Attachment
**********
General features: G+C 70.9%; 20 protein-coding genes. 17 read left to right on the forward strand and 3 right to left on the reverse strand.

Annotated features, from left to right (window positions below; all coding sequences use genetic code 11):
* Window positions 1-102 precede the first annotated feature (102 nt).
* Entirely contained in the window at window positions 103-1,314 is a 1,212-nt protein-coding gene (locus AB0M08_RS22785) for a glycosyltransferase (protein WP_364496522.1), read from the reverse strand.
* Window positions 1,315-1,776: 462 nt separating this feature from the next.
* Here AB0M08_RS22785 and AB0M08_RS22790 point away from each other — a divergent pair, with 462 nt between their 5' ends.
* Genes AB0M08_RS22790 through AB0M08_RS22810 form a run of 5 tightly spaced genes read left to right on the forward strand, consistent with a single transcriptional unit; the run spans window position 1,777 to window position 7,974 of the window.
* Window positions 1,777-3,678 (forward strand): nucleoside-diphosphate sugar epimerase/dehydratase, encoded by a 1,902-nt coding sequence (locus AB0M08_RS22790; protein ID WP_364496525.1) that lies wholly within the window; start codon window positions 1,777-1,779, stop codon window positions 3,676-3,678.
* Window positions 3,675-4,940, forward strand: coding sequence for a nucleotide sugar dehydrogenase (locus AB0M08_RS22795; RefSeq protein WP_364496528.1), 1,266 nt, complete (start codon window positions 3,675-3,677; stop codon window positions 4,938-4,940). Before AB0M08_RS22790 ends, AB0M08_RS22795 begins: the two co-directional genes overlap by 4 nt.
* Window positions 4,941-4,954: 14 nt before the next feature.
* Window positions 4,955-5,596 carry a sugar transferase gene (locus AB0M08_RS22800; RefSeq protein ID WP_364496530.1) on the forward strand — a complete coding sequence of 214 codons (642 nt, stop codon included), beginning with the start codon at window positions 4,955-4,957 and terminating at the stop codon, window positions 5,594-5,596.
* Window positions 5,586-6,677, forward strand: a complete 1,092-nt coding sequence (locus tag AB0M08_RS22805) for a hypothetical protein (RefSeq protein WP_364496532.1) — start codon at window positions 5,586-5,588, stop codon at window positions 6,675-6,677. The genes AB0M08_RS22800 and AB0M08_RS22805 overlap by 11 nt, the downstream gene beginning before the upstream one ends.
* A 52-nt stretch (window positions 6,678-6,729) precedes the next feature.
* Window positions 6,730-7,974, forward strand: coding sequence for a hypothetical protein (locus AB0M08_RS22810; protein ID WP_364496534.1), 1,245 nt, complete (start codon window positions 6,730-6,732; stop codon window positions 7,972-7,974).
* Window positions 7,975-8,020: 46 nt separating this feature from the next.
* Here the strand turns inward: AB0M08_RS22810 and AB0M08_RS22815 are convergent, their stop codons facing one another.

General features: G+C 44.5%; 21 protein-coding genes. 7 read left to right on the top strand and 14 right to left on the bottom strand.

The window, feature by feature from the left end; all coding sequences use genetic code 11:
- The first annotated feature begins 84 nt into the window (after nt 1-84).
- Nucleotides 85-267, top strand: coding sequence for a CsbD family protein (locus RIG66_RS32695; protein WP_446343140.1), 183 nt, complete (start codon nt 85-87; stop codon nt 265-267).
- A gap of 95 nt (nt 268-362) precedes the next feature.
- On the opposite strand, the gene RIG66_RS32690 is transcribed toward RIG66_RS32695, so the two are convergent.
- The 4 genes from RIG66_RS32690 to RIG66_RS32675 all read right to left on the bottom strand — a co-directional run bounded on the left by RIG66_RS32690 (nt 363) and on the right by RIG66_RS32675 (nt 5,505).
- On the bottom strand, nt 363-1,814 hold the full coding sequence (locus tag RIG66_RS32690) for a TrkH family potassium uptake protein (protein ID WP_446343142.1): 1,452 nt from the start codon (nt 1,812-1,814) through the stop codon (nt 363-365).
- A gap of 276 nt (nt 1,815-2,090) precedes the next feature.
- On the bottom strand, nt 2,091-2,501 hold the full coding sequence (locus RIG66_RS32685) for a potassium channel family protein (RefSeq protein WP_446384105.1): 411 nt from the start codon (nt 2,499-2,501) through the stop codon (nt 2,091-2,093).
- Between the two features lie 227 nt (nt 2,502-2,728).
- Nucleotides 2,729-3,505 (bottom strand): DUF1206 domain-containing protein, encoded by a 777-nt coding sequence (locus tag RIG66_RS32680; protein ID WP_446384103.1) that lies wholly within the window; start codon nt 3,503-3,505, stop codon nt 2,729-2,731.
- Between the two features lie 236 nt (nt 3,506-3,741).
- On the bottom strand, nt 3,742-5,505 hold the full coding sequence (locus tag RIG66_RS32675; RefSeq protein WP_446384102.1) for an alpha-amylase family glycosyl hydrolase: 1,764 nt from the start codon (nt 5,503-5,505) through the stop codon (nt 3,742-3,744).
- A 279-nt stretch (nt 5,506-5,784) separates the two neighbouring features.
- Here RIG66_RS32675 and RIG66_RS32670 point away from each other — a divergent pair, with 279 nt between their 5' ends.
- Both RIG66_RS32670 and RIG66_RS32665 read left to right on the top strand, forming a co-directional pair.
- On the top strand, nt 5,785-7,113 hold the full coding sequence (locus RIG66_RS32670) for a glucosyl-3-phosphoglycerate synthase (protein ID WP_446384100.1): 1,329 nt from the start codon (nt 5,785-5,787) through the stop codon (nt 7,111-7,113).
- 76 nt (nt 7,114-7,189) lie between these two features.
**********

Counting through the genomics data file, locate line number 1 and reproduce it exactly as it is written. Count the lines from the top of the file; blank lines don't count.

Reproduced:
General features: G+C 70.9%; 20 protein-coding genes. 17 read left to right on the forward strand and 3 right to left on the reverse strand.